In the constant struggle to build a successful life, it is all too easy to be pulled down by hardship, dark recollections, terrifying fears, and sad thoughts flitting through one’s mind. One remains confidently focused on the task by treating each day as its own opportunity to achieve success and happiness.
This Thursday we celebrate Purim on which we read the Book of Esther. It opens:
And it was in the days of Ahasuerosh, he was Ahasuerosh who reigned from Hodu to Kush, one hundred and twenty-seven provinces.
The number 127 occurs only once again in all of Scripture—at the end of Sarah’s life.
And Sarah was a hundred and twenty-seven years old…
Ancient Jewish wisdom links the two occurrences. In Scripture, numbers have great meaning and if a number only appears twice, we need to note the connection between the two occasions.
Imagine seven pennies lined up in a row upon a table. You spin each penny until they are all laying either heads or tails.
After the first spin, the arrangement of coins on the table might look like this (H=heads; T=tails):
H H T H T T H
After the second spin, the line of coins will probably look different. Some will fall the same way as the first time, while others will fall differently.
How many different ways can the seven coins fall?
Each coin can fall in one of two possibilities, heads or tails. The total number of possible arrangements is:
2 X 2 X 2 X 2 X 2 X 2 X 2 = 128
Now, let’s forget coins and instead think of the seven days of the week. Each 24-hour day comprises night and day, which represent darkness and light.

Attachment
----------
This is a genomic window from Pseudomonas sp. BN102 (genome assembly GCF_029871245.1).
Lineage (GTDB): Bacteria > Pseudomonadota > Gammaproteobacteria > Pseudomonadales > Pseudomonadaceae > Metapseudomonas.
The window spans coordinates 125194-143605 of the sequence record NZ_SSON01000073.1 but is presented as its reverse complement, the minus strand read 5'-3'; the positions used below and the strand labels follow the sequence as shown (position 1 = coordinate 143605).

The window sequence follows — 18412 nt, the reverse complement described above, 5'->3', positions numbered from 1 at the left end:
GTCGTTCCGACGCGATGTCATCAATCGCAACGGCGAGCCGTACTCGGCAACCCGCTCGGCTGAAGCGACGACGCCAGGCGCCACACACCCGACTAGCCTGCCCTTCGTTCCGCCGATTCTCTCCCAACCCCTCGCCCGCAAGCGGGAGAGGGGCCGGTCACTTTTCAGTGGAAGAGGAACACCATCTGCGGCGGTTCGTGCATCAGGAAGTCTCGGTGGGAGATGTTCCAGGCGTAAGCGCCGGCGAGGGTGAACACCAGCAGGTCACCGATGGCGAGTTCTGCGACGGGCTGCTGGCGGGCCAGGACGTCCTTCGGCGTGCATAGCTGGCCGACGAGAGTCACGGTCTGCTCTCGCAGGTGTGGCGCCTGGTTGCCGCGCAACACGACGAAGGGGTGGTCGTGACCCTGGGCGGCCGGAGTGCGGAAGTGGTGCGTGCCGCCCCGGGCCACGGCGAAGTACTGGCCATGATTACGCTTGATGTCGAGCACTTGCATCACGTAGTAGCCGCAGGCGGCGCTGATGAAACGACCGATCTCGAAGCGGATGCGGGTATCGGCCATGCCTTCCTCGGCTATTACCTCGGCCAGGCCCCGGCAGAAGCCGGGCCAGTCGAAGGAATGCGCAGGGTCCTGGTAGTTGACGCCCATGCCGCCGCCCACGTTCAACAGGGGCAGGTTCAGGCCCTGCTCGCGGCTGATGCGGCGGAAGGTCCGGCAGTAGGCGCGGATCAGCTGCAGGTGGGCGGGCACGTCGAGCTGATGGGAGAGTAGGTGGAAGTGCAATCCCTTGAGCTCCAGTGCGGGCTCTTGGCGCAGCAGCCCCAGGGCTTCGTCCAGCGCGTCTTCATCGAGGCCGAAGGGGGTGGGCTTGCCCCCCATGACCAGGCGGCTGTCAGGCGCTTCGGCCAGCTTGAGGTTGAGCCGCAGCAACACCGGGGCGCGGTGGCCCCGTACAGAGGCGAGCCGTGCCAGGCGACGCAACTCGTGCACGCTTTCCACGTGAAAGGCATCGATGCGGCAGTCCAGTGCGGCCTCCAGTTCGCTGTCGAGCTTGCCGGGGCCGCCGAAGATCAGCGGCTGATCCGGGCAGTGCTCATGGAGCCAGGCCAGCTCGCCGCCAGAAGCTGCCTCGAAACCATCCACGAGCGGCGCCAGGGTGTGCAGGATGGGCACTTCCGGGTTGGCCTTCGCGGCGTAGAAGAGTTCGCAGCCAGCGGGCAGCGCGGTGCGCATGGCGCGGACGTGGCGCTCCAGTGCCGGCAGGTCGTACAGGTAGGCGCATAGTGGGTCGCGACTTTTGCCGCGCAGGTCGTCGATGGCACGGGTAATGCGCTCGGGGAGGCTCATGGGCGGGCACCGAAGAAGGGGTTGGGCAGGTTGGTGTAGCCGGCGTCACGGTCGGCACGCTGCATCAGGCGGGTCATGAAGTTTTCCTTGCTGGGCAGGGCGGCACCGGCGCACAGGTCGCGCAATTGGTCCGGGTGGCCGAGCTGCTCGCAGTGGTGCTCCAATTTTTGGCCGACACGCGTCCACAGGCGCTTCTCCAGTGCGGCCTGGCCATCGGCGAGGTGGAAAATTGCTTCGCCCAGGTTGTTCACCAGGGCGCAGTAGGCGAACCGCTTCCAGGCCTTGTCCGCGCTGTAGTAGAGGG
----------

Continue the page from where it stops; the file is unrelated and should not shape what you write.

You will surely agree that seven coins each of which is made up of two parts, heads and tails, is the same, mathematically speaking, as seven days each made up of two parts, night and day.
So the first possible arrangement of seven days would be:
night night night night night night night
and the 128th arrangement would be:
day day day day day day day
Darkness or night is almost universally recognized as a metaphor for tough times while the bright light of day depicts brightness and optimism. This means that there are 128 ways for my week to turn out. Number 1 is seven dark and dismal days in a row and number 128 is a rapturous sequence of seven wonderful days.
We omit number one because any sequence of seven days must include a Sabbath. Any week that includes a Sabbath cannot, by definition, be entirely bad. This leaves us with 127 potential ways for a week to turn out.
Ancient Jewish wisdom links Sarah and Esther through the number 127. Both women’s lives contained intense disappointment, pain and fear, yet both stayed hopeful. Both Sarah and Esther fulfilled their life-missions as they ensured the future of the Jews. Sarah did so by bearing and raising Isaac and Esther by preventing Haman’s genocide.
The secret we learn is that every day offers us a choice to liberate ourselves from negative emotional anchors of yesterday. Like Sarah and Esther, we will have painful and difficult times, yet we must choose not to see those times as the only model for our future. Each week gives us 127 new opportunities for optimism, joy and the fulfillment of our life mission.
On occasion, God lifts the curtain of history (His story) and gives us thrilling instances where the fulfillment of Biblical prophecies play out. Starting in Genesis and moving through the book of Judges and the Scroll of Esther, we have now seen prophecies come to life that our ancestors could only accept on faith. In honor of Purim, we invite you to dig deeply into Clash of Destiny: Decoding the Secrets of Israel and Islam that explores these amazing verses and delves into paths of history that are continuing today as Persia (Iran) once again threatens to wipe out the children of Sarah and Esther. Be sure to check out the special offer on this astounding CD teaching.